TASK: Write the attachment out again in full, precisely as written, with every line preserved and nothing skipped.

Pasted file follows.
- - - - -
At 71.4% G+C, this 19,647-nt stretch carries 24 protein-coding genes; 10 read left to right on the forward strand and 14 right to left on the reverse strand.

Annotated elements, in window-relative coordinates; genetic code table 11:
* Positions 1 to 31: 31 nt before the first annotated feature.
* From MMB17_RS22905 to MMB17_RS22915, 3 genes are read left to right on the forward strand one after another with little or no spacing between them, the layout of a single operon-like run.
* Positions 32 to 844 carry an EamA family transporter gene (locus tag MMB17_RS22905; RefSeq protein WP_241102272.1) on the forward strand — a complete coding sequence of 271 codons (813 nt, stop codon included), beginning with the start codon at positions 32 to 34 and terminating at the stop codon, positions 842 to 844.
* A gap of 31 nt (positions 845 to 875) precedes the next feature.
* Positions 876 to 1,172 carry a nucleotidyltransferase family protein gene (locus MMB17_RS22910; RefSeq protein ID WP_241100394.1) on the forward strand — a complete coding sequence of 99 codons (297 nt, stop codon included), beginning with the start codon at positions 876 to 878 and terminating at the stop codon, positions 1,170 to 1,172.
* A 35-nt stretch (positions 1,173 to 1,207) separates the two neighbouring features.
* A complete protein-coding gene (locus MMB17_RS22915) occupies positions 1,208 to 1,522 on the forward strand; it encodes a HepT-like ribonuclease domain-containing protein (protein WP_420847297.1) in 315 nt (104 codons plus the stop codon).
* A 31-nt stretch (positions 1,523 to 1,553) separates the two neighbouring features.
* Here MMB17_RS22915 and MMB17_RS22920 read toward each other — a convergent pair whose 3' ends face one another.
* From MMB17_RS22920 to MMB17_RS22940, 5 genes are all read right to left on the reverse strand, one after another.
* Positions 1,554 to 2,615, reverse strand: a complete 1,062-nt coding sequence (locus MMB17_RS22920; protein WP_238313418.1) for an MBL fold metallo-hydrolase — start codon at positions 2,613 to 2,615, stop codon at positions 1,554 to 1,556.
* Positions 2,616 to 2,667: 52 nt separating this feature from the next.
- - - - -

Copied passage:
At 71.4% G+C, this 19,647-nt stretch carries 24 protein-coding genes; 10 read left to right on the forward strand and 14 right to left on the reverse strand.

Annotated elements, in window-relative coordinates; genetic code table 11:
* Positions 1 to 31: 31 nt before the first annotated feature.
* From MMB17_RS22905 to MMB17_RS22915, 3 genes are read left to right on the forward strand one after another with little or no spacing between them, the layout of a single operon-like run.
* Positions 32 to 844 carry an EamA family transporter gene (locus tag MMB17_RS22905; RefSeq protein WP_241102272.1) on the forward strand — a complete coding sequence of 271 codons (813 nt, stop codon included), beginning with the start codon at positions 32 to 34 and terminating at the stop codon, positions 842 to 844.
* A gap of 31 nt (positions 845 to 875) precedes the next feature.
* Positions 876 to 1,172 carry a nucleotidyltransferase family protein gene (locus MMB17_RS22910; RefSeq protein ID WP_241100394.1) on the forward strand — a complete coding sequence of 99 codons (297 nt, stop codon included), beginning with the start codon at positions 876 to 878 and terminating at the stop codon, positions 1,170 to 1,172.
* A 35-nt stretch (positions 1,173 to 1,207) separates the two neighbouring features.
* A complete protein-coding gene (locus MMB17_RS22915) occupies positions 1,208 to 1,522 on the forward strand; it encodes a HepT-like ribonuclease domain-containing protein (protein WP_420847297.1) in 315 nt (104 codons plus the stop codon).
* A 31-nt stretch (positions 1,523 to 1,553) separates the two neighbouring features.
* Here MMB17_RS22915 and MMB17_RS22920 read toward each other — a convergent pair whose 3' ends face one another.
* From MMB17_RS22920 to MMB17_RS22940, 5 genes are all read right to left on the reverse strand, one after another.
* Positions 1,554 to 2,615, reverse strand: a complete 1,062-nt coding sequence (locus MMB17_RS22920; protein WP_238313418.1) for an MBL fold metallo-hydrolase — start codon at positions 2,613 to 2,615, stop codon at positions 1,554 to 1,556.
* Positions 2,616 to 2,667: 52 nt separating this feature from the next.